Photo: Sydney Mahlangu/BackpagePix
When Leinster announced their 31-man squad ahead of their two-match tour to South Africa, much was made of the fact that they were bringing an “understrength” team for the games against the Sharks and Stormers. This was, perhaps, understandable, in light of the fact that Leinster has a sizeable lead at the top of the URC log, and are also preparing for their Heineken Champions Cup quarter-final against Leicester Tigers on 7 May.
The Sharks went on to beat Leinster in a tightly contested match on Saturday, with a supreme defensive effort required to hold the visitors at bay in the dying minutes. Given the Stormers’ current excellent form, and their surge to second place on the log, we can expect an absolute cracker this weekend, and the ever-impressive Leinster could be facing the ignominy of zero from two in their trip to SA. But this is the nature of the current scheduling for the URC – most of the teams are trying to run two tournaments in parallel and it is forcing choices to be made about which of those tournaments to prioritise, as well as placing an even greater premium than ever on squad depth.
While it seems Leinster has, perhaps understandably, chosen to prioritise the Heineken Champions Cup over the URC (or assume that their position in the URC is safe enough not to have to worry about it), most of the South African teams have been conducting a similar juggling act over who to include in URC games when there are Currie Cup games happening at the same time. While the Currie Cup may be “just” a domestic contest, it is one of the oldest domestic rugby competitions in history, and it’s a little sad to see it devalued even further, as long breaks between fixtures and some unions being forced to field understrength teams is leading to reduced interest from fans. Conversely, some unions have opted not to split their squads, which saw certain players playing three games in a little over a week – great from the perspective of equally valuing both tournaments and wanting to win them both, less great from a player welfare point of view.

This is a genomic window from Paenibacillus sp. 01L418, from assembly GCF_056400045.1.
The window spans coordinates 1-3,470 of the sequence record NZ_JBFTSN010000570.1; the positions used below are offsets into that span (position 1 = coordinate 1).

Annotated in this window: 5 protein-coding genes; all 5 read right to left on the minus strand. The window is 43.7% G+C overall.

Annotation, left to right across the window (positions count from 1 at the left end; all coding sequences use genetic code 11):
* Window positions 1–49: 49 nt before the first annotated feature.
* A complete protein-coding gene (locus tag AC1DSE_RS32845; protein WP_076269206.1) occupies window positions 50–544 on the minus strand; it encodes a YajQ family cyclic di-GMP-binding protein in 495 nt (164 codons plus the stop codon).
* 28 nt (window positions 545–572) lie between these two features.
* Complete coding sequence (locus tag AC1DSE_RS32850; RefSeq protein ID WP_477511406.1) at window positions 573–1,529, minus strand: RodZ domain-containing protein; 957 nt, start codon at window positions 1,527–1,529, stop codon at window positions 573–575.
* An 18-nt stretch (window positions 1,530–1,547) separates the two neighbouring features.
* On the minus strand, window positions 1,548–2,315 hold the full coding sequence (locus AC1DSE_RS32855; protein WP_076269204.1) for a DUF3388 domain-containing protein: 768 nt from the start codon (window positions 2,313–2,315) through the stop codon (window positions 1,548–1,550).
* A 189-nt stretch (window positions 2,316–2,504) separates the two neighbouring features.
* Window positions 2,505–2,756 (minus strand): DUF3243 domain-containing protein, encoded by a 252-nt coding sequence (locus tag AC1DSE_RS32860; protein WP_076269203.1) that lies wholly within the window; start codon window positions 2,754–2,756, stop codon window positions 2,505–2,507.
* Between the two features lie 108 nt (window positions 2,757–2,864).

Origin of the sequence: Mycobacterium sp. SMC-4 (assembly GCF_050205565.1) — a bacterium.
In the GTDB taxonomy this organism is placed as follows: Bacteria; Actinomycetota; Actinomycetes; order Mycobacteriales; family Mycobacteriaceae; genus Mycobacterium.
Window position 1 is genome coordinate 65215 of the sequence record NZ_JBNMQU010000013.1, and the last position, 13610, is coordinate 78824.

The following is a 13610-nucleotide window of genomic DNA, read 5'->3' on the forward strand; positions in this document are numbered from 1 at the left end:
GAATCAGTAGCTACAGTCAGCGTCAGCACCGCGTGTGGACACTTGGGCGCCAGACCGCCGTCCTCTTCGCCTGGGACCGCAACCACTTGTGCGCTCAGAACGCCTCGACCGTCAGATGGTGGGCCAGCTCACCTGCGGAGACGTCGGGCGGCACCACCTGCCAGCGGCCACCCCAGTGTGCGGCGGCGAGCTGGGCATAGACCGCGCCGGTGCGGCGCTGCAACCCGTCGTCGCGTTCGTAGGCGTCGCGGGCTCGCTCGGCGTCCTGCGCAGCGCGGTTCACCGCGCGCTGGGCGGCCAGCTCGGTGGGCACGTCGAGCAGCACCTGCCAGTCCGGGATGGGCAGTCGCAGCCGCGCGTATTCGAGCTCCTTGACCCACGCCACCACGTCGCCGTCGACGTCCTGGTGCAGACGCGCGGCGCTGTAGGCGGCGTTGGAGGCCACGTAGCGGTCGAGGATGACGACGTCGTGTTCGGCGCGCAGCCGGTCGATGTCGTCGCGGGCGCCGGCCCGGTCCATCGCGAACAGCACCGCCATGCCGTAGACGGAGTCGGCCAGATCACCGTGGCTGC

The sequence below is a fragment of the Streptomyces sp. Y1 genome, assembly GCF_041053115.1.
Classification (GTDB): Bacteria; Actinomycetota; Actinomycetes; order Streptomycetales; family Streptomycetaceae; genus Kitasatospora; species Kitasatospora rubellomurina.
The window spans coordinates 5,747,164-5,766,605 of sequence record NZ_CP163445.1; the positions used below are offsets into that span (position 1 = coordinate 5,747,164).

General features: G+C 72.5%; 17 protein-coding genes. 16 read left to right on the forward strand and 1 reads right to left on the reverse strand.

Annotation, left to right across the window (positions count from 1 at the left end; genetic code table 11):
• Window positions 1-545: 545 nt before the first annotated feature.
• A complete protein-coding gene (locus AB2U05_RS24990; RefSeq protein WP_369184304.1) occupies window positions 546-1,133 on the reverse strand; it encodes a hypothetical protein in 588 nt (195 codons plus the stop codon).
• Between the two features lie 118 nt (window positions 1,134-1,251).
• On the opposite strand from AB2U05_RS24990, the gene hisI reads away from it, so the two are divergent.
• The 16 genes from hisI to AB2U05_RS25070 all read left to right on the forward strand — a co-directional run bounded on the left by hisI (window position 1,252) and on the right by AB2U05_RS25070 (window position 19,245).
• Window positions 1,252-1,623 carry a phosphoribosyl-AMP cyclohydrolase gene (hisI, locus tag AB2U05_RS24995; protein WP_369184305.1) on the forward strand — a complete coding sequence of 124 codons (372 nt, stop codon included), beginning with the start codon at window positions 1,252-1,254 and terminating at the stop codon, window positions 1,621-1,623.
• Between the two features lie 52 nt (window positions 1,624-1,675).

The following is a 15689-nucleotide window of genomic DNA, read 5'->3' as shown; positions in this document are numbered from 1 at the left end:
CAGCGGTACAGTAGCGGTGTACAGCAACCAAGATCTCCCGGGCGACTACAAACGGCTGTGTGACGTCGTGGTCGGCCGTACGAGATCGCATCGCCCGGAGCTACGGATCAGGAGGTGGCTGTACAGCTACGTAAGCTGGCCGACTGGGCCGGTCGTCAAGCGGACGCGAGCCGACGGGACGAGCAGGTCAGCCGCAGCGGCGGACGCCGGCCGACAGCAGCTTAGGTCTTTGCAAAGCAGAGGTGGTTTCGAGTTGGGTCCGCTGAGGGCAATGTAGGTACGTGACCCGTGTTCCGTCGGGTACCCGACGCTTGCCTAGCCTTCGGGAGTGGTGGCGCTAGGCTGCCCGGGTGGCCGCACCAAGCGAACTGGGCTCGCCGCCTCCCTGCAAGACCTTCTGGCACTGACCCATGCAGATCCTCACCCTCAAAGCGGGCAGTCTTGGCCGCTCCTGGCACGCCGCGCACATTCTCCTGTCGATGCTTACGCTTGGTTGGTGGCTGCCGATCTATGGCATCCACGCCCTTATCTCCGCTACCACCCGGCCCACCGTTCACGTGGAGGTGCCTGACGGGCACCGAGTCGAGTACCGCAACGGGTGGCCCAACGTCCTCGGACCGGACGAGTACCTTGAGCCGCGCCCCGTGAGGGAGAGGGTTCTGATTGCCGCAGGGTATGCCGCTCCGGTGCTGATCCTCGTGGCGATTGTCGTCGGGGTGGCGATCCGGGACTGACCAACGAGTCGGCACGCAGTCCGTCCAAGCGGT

When the URC concept was initially launched, it was clearly stated that the fixtures would be drawn up so that they never clashed with internationals. This quite obviously didn’t happen, since the start of the tournament coincided with the Rugby Championship, and then later it clashed with the Six Nations. Much of this was due to the pandemic, and the need to reschedule and rearrange the fixtures, although perhaps the intention was always only to avoid the November Tests. Hopefully next season will see teams able to include their internationals in all the games, but also to focus on one tournament at a time, especially since the South African teams are also set to be eligible for qualification for the Champions Cup next year if all goes according to plan. If not, we risk diluting one or more of what should be great rugby products.